Friday Fictioneers: The Salmon Run

Scrambling to get my story in this week! This week’s photo is from Erin Leary, and I’m guessing this photo was taken not far from where I live. When I saw the it, on Wednesday, I knew just where I wanted to go, but haven’t had a moment to write, and then forgot to link up! For more information about Friday Fictioneers, visit Rochelle Wisoff-Fields’ blog Addicted to Purple. We have her to thank for this weekly gem!  As always, I welcome honest, constructive feedback. Please leave a comment.

A GIANT MAZEL TOV to Sandra Crook for her win in Flash 500. For those of us who know her writing, it’s no surprise; her talent is enormous!


© Erin Leary


The Salmon Run

Hand-carved paddles cut through the still water, as rosy light builds. A great blue heron’s powerful wings beat the still air.

“Father, will we fish today?”

“No son. We will gather shellfish, and bark for the women. We will fish with the village, when the salmon come.”
“Will they come? The Whites eat so much—will there be enough for us?”

The father was silent, his brow furrowed but his canoe strokes strong and confident.

“It is true; the Whites eat more than their share, but the salmon have always found their way to our nets. This will never change.”
(Word count: exactly 100)

More: I live in a magical place where the Coast Salish First Nation tribes have lived and fished since 3000 BCE. After white settlers “discovered” the Pacific NW, Salmon became king, and at one point the cannery in Bellingham, WA was the largest in the world. Today, salmon preservation is the focus. Local Lummi tribes still fish traditionally, and work towards sustainability, but their fishing livelihood was forever changed, and the Pacific salmon is today fighting so many threats to its survival.

*     *     *

GIPYHelp Me Reach My Goals!   KAPOW!  The Tales From the Motherland Facebook page recently hit the 2015 goal of 800 likes (which I set after hitting the 700 mark)! I’m going big 2016 and aiming for 1,200!! Have you stopped by to spread some fairy dust? Follow me on Twitter, LeBron James does (yes, for real)! Most importantly, if you like a post I’ve written, hit Like and leave a comment. Honest, constructive feedback is always appreciated. Click Follow; you’ll get each new post delivered by email,  no spam.  ©2011-2016  All content and images on this site are copyrighted to Dawn Quyle Landau and Tales From the Motherland, unless specifically noted otherwise. If you want to share my work, I’m grateful, but please give proper credit and Link back to my work; plagiarism sucks!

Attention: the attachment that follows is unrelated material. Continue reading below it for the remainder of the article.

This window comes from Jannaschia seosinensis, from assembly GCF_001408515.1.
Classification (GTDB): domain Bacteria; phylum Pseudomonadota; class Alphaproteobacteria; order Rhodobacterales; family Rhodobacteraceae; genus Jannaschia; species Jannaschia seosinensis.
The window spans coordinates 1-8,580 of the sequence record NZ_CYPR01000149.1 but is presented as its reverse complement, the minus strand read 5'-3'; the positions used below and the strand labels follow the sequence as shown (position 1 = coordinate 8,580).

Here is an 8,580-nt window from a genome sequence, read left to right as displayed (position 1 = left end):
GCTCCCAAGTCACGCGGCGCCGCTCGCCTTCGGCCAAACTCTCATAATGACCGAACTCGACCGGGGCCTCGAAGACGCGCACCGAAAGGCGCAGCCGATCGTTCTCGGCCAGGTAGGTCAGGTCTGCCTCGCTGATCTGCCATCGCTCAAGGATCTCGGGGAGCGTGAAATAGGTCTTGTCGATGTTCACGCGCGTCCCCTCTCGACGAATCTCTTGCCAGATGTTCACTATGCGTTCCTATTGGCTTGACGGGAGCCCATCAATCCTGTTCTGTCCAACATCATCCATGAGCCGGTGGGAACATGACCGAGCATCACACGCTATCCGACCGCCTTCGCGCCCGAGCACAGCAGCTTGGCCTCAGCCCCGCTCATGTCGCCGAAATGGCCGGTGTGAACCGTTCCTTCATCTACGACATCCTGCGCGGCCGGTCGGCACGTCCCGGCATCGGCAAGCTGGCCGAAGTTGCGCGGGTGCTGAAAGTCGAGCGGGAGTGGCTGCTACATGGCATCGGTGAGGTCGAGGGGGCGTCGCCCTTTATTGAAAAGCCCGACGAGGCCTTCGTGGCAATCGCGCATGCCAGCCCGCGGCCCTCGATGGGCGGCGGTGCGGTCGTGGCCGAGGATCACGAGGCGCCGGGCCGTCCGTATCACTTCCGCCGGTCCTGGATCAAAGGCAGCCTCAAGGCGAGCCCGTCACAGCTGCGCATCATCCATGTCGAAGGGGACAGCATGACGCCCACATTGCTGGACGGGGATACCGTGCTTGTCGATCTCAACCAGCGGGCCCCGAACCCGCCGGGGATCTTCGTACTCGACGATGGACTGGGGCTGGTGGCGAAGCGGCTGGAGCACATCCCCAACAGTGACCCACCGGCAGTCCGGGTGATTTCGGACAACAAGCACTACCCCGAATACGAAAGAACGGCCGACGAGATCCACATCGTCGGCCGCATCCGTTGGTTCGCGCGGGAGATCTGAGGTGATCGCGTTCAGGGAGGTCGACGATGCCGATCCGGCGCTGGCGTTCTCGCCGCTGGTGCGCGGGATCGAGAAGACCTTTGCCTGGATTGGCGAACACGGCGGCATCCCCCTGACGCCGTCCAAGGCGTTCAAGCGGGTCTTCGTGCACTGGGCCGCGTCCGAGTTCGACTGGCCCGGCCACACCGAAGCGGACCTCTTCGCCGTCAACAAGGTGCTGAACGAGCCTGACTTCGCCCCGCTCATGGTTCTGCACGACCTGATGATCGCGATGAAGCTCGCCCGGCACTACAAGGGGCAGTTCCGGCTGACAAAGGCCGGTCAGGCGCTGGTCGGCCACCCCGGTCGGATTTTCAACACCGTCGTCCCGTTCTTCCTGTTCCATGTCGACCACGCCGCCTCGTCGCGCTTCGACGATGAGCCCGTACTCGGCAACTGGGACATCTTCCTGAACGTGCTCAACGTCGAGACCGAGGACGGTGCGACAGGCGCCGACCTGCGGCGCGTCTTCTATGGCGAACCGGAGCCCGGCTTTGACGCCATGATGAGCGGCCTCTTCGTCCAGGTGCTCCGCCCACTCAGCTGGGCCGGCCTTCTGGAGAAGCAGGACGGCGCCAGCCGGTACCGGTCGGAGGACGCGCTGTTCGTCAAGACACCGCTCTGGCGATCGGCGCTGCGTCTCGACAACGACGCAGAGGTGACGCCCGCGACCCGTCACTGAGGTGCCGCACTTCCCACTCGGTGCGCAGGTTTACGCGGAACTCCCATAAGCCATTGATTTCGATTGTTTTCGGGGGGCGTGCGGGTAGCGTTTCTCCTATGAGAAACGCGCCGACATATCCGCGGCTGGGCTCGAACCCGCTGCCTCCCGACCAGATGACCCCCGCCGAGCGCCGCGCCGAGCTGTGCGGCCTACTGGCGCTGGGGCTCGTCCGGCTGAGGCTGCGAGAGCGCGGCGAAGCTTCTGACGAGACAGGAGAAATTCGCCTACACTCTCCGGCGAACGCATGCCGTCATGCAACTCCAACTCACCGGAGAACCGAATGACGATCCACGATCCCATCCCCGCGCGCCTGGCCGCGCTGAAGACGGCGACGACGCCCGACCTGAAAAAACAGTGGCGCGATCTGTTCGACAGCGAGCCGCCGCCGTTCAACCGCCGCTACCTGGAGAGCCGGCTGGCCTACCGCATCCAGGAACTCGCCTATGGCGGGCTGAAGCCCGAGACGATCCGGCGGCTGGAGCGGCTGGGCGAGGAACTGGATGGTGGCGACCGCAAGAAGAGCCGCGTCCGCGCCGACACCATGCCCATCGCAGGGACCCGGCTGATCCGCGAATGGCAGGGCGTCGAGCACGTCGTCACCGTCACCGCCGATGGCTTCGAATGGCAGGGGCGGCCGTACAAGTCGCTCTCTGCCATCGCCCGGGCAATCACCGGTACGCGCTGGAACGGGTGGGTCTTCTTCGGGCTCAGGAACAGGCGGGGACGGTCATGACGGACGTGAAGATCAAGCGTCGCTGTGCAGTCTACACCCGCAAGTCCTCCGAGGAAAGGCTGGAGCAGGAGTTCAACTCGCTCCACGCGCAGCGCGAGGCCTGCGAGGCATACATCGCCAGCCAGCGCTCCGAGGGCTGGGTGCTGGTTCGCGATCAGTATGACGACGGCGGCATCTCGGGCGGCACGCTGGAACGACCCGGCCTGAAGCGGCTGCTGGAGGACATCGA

About Dawn Quyle Landau

Mother, Writer, treasure hunter, aging red head, and sushi lover. This is my view on life, "Straight up, with a twist––" because life is too short to be subtle! Featured blogger for Huffington Post, and followed on Twitter by LeBron James– for reasons beyond my comprehension.
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28 Responses to Friday Fictioneers: The Salmon Run

  1. Mike Lince says:

    Dawn, your story achieves a perfect balance of art and commentary. Speaking as a native and a recent resident of the area, your story strikes a resonant chord with me. I came to know a few of the Lummi Tribe during my time there, and your story captures the heart of their culture and their challenges for sustainability. Well done! – Mike

    Liked by 1 person

    • Thanks Mike. It was a challenge. I wanted to use some authentic words, names, etc… but research proved tricky, and I didn’t want to end up with a story that smacked of interpretation. I appreciate your feedback; thanks!


  2. Pingback: Friday Fictioneers: The Salmon Run | ugiridharaprasad

  3. Dear Dawn,

    I love this story on a number of levels. My one go to food, Salmon is being GMO’d and tainted. This breaks my heart as does what the Whites (and others) have taken from the indigenous. I have to echo Mike. Perfect balance between story and commentary. Well done. (Glad you made it this week. 😉 )



    Liked by 1 person

  4. Dale says:

    Loved this one. Sad state of affairs indeed.


  5. Amy Reese says:

    I agree with Rochelle. This is nice balance of commentary and story. Oh, how I love salmon. I always question where it comes from, etc, when I eat it. Great story, Dawn!

    Liked by 1 person

  6. jtarney says:

    Lovely piece, Dawn. I felt the beauty of nature and the sadness of a people committed to preserving it. xo


  7. gahlearner says:

    Let’s hope the fish will still find their way to their nets despite all the challenges of overfishing, disease and climate change… such a beautiful story.

    Liked by 1 person

  8. A timely piece of writing on a current subject that needs to be addressed.
    Our food sources are being destroyed in many, many areas.
    Let’s hope change will occur before it’s too late. Nicely done !!!
    Isadora 😎

    Liked by 1 person

  9. Sandra says:

    That was a cracker of an opening sentence. I felt myself sinking eagerly into what I just knew was going to be an equally cracking story. And thanks for the mention, Dawn. Hope you’ve been able to get the link working.

    Liked by 1 person

  10. Margaret says:

    What a beautiful, natural scene. It’s such a sad thing that the balance achieved by people for so many thousands of years has been so rapidly overturned in modern times. Your story tells it beautifully, and the extra information is very interesting.


  11. Is there anything Whites did not ruin? I wonder…A very powerful story, Dawn.

    Liked by 1 person

  12. Lovely story, Dawn. It’s a great thing people have finally realized the salmon need help to survive. It seems these efforts always come at the last minute. But at lease they come. Well done as always. 🙂 — Suzanne

    Liked by 1 person

  13. erinleary says:

    Love it – I was hoping someone would do a native oriented piece!

    Liked by 1 person


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